Performance Boats Forum banner

1 - 12 of 12 Posts

·
Registered
Joined
·
26 Posts
Discussion Starter #1
The past couple of times I've started the boat in my driveway, small pieces of rubber have come flying out of the exhaust. Not a ton, but enough to be noticeable. All the pieces have a rounded shape to them, which leads to believe they are parts of a hose that is deteriorating. Here is a picture of the largest piece that's come out, along with some smaller pieces. What do you guys think?
 

Attachments

·
Premium Member
Joined
·
25,975 Posts
The past couple of times I've started the boat in my driveway, small pieces of rubber have come flying out of the exhaust. Not a ton, but enough to be noticeable. All the pieces have a rounded shape to them, which leads to believe they are parts of a hose that is deteriorating. Here is a picture of the largest piece that's come out, along with some smaller pieces. What do you guys think?
That's what it is. Time to call Rex Marine.



100% free webcam site! | Awesome chicks and it is absolutely free! | Watch free live sex cam - easy as 1-2-3
 

·
Premium Member
Joined
·
3,040 Posts
When was the last time that ALL of the hoses were replaced? Hard to tell from pix but it looks like exhaust hose delaminating from inside. Could also be cooling hoses to/from exhaust logs. I'd say replace all of them. Start at the cooling water thru-hull hose and repalce them all.

Could save you an overheated engine or possible sinking if you lost a thru-hull intake hose.
 

·
Premium Member
Joined
·
25,975 Posts
When was the last time that ALL of the hoses were replaced? Hard to tell from pix but it looks like exhaust hose delaminating from inside. Could also be cooling hoses to/from exhaust logs. I'd say replace all of them. Start at the cooling water thru-hull hose and repalce them all.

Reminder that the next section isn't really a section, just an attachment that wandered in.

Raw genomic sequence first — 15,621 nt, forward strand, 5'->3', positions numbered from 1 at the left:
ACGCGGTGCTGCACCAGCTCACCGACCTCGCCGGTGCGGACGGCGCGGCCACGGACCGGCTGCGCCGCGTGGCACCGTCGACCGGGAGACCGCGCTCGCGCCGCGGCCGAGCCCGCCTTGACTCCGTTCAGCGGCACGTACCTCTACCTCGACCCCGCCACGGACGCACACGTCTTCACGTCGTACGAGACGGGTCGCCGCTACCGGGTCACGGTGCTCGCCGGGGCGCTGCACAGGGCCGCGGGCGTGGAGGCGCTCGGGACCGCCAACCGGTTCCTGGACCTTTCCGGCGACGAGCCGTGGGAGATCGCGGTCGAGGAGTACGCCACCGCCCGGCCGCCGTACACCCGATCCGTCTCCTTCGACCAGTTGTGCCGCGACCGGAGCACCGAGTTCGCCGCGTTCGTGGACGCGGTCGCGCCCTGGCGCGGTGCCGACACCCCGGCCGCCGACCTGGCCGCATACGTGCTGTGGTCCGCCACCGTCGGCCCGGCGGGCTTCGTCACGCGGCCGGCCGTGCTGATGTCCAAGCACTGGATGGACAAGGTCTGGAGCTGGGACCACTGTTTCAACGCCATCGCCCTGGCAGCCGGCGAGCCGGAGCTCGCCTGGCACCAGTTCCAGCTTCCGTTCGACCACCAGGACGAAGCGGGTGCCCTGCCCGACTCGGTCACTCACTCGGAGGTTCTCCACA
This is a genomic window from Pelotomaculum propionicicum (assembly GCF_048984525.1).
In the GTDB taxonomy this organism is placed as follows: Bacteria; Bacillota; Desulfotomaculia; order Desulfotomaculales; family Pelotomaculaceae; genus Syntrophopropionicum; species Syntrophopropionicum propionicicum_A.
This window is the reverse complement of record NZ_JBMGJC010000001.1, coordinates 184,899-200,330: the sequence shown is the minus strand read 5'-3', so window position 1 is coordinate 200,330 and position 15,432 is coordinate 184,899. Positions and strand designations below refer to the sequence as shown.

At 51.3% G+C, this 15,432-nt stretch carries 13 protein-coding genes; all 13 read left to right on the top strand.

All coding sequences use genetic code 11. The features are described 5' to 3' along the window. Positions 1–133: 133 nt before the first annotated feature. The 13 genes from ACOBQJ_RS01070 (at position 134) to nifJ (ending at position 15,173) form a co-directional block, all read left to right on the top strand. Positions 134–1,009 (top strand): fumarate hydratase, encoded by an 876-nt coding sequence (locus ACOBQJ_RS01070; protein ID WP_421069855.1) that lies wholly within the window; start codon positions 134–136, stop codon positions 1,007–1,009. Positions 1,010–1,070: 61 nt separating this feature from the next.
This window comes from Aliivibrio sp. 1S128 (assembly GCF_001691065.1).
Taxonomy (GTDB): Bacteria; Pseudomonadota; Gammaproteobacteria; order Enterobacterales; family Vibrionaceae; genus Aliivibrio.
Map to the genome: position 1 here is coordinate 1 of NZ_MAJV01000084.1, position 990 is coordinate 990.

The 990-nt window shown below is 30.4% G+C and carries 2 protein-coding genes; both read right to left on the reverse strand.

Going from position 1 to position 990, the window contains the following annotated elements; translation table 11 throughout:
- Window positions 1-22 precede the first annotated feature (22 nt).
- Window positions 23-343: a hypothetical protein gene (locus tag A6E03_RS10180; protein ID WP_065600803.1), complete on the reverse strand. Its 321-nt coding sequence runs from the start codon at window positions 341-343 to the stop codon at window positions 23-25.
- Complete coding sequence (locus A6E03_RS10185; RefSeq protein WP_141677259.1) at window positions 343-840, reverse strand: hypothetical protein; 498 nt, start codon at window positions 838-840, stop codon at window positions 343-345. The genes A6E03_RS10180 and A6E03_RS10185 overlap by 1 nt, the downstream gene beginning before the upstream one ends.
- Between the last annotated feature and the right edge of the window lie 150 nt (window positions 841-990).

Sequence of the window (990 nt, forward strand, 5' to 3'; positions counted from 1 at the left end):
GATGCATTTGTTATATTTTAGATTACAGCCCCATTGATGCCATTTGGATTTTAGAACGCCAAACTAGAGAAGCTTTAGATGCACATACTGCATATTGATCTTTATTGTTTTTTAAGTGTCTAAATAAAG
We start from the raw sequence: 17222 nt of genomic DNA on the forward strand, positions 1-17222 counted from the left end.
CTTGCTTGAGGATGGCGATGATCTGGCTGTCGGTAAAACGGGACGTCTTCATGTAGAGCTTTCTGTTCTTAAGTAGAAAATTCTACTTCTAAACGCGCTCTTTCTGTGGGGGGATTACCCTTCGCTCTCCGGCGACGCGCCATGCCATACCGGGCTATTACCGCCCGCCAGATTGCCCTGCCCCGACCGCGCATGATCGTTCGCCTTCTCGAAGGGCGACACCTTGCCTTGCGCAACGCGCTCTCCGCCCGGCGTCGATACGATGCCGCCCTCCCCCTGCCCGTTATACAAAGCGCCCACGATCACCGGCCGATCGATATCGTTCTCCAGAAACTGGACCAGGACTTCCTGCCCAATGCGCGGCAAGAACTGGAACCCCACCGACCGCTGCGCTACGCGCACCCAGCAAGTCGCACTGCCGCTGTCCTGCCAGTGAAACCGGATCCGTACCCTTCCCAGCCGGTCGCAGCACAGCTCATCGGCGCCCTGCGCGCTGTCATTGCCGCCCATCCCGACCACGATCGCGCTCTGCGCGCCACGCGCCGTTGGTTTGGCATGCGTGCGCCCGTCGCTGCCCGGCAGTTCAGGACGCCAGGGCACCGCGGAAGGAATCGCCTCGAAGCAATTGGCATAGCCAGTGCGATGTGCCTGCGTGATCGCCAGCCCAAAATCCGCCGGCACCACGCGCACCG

Could save you an overheated engine or possible sinking if you lost a thru-hull intake hose.
Good call Carl. That could very well be cooling hose coming apart, and that would have a tendency to clog up some stuff if allowed to continue. Replacing all the small cooling hose would be cheap insurance at this stage. :))THumbsUp



100% free webcam site! | Awesome chicks and it is absolutely free! | Watch free live sex cam - easy as 1-2-3
 

·
Registered
Joined
·
26 Posts
Discussion Starter #5
Thanks for the input guys. I had actually already replaced all the coolant hoses on Saturday, but wanted your opinions as to what it may be before I take it out this coming weekend. That way if you all thought it might be something else I could take care of it before heading out. We'll see how it goes this weekend.

CampbellCarl: Funny you should mention the through hull exhaust hose. The first time I took the boat out it started taking on water because there was a hole, unbeknownst to me, in the hose. Thankfully I made it out of the water without sinking. Needless to say, that was replaced right away.
 

·
Registered
Joined
·
5,312 Posts
Holes in exhaust hose is one of the main reasons to always make sure that you have beer cans on board at all times!!! I had to make a beer can patch on one of my exhaust hoses years ago to get me through the day with out sinking...:))THumbsUp

Steve
 

·
Registered
Joined
·
26 Posts
Discussion Starter #7
Just cut all the old hoses open lengthwise to see what they look like inside and none of them had any indication of pieces missing like shown in the picture at the top. They had some slight buildup, but no pitting or visible chunks missing. This concerns me as now it appears that the source of the rubber chunks was not the coolant hoses themselves after all.

The rubber had to have come from somewhere in the cooling tract, so here is the path it takes.
- Water is scooped up from under the boat and passes through the water pump. I already disassembled the water pump to see if the impeller was falling apart and it was totally fine.
- Next the water flows through a transmission cooler. The trans cooler is quite old and I have no idea what the construction of it looks like on the inside.
- From there, the water goes through the V-Drive, which, like trans cooler, I have no clue what the water routing looks like inside of it.
- Next the water passes through a T-Spliter and into the rear of each exhaust manifold. (Edelbrock M2)
- The water appears to make a 90 degree turn to come right out another fitting at the back of the exhaust manifolds and into the front of each cylinder bank. I'm not sure why the water takes this path instead of just going straight into the engine block, so if anyone knows please enlighten me.
- Next the water goes into the front of each cylinder bank and flows through the block.
- Water exits the block at the top through a T-Spliter and into the rear of each exhaust manifold to be blasted out the back of the boat.